The Orchestra of St Luke’s may be one of New York’s finest ensembles, but in all its 38 years, it has never had a permanent home. Until now.
Susan Elliott reports on the state-of-the-art DiMenna Center
Upstairs in New York’s DiMenna Center’s Benzaquen Hall, conductor Kent Tritle and choir Musica Sacra are rehearsing an a cappella programme for their concert next Sunday afternoon. Downstairs in Cary Hall, the New York Youth Symphony is working on a Prokofiev Overture. There’s a brass quintet in the Ensemble Room, and a piano trio in Practice Room 2.
‘Earlier this week, Joshua Bell was in Benzaquen with the Academy of St Martin in the Fields,’ says Katy Clark (right), the ebullient president and executive director of the Orchestra of St Luke’s (OSL) and, by default, of its newly anointed DiMenna Center for Classical Music on Manhattan’s Lower West Side. ‘And we were down here in Cary working on the Mozart Requiem. That was incredibly fun.’
Opened just over a year ago, the DiMenna Center has seemingly overnight become Classical Music Central. With seven fully-equipped rehearsal spaces, a music library, visitor workspace, two lounges, a small café, offices, and male and female showers, it’s part clubhouse and part workplace to a vast array of musicians. These range from members of Yo-Yo Ma’s Silk Road Ensemble to the cast of Broadway’s musical Memphis and singers auditioning for the Virginiabased Wolf Trap Opera.
It’s also the official home to the Orchestra of St Luke’s – its first ever, in the 38 years since its founding as a chamber group performing in a church in Lower Manhattan. ‘I was surprised to learn that an orchestra of the stature of St Luke’s never had its own home,’ Mikhail Baryshnikov comments in a video on the OSL’s website. The OSL shares the building on West 37th Street with the famed dancer’s foundation and studios. ‘It’s extraordinarily important for artists to have their own space.’
Unlike fixed ensembles such as the New York Philharmonic or any other of the US’s full-time orchestras, many, if not most, of New York City’s classical music groups play perhaps ten concerts a year and are made up of freelancers. Among them: the American Composers Orchestra, the American Symphony Orchestra, the Brooklyn Philharmonic, Orpheus Chamber Ensemble, the New York Pops, the Riverside Symphony, and more. The Orchestra of St Luke’s is fully freelance as well, but distinguishes itself from its peers because it plays a nearly full season (about 70 concerts a year), has a core of principals that have mostly been together from the beginning, has no music director, changes the style and number of players depending on the need, and is artistically self-governing. ‘They hire and fire each other,’ quips Clark. OSL is a major US orchestra – without all the major obligations and contracts that go with it. ‘We don’t spend what we don’t have,’ says Clark simply. ‘We don’t guarantee work to anybody, and there’s no requirement to show up.’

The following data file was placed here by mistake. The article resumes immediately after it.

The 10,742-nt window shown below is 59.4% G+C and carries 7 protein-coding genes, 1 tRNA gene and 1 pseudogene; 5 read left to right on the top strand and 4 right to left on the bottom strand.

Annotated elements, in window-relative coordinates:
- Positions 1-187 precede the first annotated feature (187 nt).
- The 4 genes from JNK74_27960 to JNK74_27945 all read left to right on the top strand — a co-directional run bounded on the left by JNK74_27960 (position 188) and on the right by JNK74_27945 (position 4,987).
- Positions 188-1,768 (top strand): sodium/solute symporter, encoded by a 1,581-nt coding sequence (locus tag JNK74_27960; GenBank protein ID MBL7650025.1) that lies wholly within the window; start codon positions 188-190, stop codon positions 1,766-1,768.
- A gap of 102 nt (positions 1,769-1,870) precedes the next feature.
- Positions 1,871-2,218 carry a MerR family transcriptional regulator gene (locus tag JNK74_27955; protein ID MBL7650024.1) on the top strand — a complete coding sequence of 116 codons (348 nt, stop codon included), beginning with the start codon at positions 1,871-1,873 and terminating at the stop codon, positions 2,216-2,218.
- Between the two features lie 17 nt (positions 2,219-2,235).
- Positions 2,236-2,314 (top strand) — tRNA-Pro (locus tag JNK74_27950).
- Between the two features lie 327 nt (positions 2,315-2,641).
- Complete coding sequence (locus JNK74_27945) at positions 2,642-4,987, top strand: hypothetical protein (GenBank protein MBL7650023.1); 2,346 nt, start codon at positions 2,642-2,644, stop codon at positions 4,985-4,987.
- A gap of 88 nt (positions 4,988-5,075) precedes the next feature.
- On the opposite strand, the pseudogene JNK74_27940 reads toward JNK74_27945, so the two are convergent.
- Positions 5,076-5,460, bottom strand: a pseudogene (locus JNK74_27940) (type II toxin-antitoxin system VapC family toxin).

The orchestra has long had a regular series in Carnegie Hall – as do most of the aforementioned groups – but, until now, no consistent rehearsal space. ‘It’s very hard,’ says Clark, a onetime violinist with the BBC Symphony Orchestra who has been with OSL for seven years, the first few as development director. ‘When you do a number of concerts over a season, the performance space may be constant, but when the rehearsal spaces are all different, you have to re-acclimatise each time.’
New York City has no shortage of suitable concert venues. But until March 2011 when the DiMenna Center opened, choices for rehearsal space ranged from high-priced, dimly lit church basements with bad acoustics to high-priced, dimly lit commercial rehearsal studios with creaky elevators and the kind of overhead fluorescent lighting that makes your skin look green and leaves you with a pounding headache.
Finally, in 2004, representatives from the aforementioned groups, along with the League of American Orchestras, decided to take action. ‘They came up with a report listing all the things that were lacking in the hodgepodge of spaces we were all using,’ says Clark. ‘Acoustics, lighting, security, location…